In Ecuador or Bolivia, strong indigenous movements regularly shake up politics. Not in Venezuela where, according to the sociologist and anthropologist Daniel Castro: "The political space was opened up by the Creoles, not by pressure from the indigenous population. Nevertheless the attempt by Chávez to rebuild the country has rekindled old expectations about recovering land and defending a way of life." Chávez invited the indigenous peoples to take part in drawing up the constitution and in July 1999 the 600 delegates of the National Council of Venezuelan Indians (Conive) elected three representatives to the National Assembly. Along with 128 Creole delegates, they presented proposals drawn up by their rank and file. Then they had to get them passed.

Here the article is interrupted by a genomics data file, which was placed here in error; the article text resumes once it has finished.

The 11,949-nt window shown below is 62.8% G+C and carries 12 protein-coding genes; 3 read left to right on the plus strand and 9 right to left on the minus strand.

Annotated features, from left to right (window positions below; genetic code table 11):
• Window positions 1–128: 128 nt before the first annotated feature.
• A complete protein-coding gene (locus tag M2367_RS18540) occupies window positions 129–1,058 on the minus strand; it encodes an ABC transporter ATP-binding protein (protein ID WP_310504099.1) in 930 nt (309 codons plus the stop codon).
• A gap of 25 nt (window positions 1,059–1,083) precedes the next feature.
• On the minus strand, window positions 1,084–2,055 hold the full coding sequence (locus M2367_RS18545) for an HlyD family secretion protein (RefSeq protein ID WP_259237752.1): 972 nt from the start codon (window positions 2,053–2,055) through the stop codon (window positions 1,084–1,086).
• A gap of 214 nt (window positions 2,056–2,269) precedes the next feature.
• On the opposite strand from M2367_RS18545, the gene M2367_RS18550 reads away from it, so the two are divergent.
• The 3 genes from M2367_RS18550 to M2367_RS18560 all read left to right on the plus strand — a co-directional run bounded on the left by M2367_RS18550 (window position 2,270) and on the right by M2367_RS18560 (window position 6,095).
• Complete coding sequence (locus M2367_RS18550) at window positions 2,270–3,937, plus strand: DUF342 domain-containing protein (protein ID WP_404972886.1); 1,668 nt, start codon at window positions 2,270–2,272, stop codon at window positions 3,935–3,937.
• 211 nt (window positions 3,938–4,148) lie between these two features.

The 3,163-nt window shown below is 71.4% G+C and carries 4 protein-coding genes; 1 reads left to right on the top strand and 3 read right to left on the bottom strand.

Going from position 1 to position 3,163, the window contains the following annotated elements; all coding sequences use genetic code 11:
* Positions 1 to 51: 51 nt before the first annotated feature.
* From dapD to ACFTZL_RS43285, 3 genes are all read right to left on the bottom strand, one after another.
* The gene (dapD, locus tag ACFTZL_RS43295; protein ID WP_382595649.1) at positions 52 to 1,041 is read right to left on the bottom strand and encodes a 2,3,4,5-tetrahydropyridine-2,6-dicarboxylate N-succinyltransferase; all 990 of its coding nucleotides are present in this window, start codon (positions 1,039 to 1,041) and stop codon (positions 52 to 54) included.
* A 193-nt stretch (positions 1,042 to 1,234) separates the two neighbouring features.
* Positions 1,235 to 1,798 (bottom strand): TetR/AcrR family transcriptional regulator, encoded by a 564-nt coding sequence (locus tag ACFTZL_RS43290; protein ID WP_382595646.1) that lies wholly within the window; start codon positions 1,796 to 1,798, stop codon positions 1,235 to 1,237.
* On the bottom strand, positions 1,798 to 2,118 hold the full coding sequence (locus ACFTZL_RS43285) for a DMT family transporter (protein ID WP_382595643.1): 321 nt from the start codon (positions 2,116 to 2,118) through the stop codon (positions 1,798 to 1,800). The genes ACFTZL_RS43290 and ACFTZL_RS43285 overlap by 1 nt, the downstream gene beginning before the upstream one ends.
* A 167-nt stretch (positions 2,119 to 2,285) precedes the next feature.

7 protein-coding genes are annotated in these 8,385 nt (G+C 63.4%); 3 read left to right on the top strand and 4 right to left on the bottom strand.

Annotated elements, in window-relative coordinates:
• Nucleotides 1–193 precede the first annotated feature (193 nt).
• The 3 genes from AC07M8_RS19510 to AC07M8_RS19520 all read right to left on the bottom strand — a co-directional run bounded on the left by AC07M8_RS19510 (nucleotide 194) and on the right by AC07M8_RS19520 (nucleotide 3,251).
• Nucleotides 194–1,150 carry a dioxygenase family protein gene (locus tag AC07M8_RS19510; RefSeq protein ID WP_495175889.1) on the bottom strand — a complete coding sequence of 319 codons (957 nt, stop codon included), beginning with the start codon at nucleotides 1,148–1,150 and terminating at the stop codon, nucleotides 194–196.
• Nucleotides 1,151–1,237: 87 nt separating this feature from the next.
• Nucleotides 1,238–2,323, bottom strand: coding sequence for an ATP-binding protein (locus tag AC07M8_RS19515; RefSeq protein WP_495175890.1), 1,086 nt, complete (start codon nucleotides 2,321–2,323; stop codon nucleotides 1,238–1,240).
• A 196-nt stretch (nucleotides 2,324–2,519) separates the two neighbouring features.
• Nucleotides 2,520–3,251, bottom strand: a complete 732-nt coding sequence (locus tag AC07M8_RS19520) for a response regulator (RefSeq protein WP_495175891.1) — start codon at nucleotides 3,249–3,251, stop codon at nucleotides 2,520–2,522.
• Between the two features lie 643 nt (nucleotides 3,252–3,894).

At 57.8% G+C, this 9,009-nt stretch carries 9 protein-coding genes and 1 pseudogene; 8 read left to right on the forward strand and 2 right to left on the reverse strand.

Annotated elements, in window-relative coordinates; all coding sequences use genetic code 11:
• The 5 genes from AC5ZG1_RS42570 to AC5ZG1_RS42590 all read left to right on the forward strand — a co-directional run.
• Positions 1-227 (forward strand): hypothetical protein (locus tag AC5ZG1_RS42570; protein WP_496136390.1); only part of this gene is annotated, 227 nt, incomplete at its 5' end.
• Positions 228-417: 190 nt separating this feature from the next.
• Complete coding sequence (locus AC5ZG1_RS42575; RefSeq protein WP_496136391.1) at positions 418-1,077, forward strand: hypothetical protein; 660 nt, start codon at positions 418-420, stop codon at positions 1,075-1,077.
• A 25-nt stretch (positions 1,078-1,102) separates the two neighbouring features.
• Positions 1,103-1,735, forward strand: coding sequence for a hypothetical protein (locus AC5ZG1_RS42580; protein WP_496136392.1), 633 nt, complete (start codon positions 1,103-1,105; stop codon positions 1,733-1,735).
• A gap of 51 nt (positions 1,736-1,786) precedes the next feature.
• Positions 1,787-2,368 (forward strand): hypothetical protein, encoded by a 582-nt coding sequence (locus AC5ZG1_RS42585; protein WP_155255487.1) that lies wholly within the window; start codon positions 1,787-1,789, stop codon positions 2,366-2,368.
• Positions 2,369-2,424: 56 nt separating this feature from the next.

There was bound to be resistance, amplified by the media, from companies exploiting natural resources: the opposition. On the Chávez side, the Security and Defence Commission (former army officers) denounced a possible infringement of national sovereignty and a blow to national integrity. The argument lasted until 3 November 1999 when the Rights of the Indigenous Peoples were passed. These were the basis for chapter 8 of the constitution, ratified by 71% of Venezuelans (with a 60% participation rate) in a referendum. It is the most progressive constitution for indigenous rights on the American continent. What used to be, at best, a paternalistic attitude has been replaced by a policy of recognition and participation (see `New rights').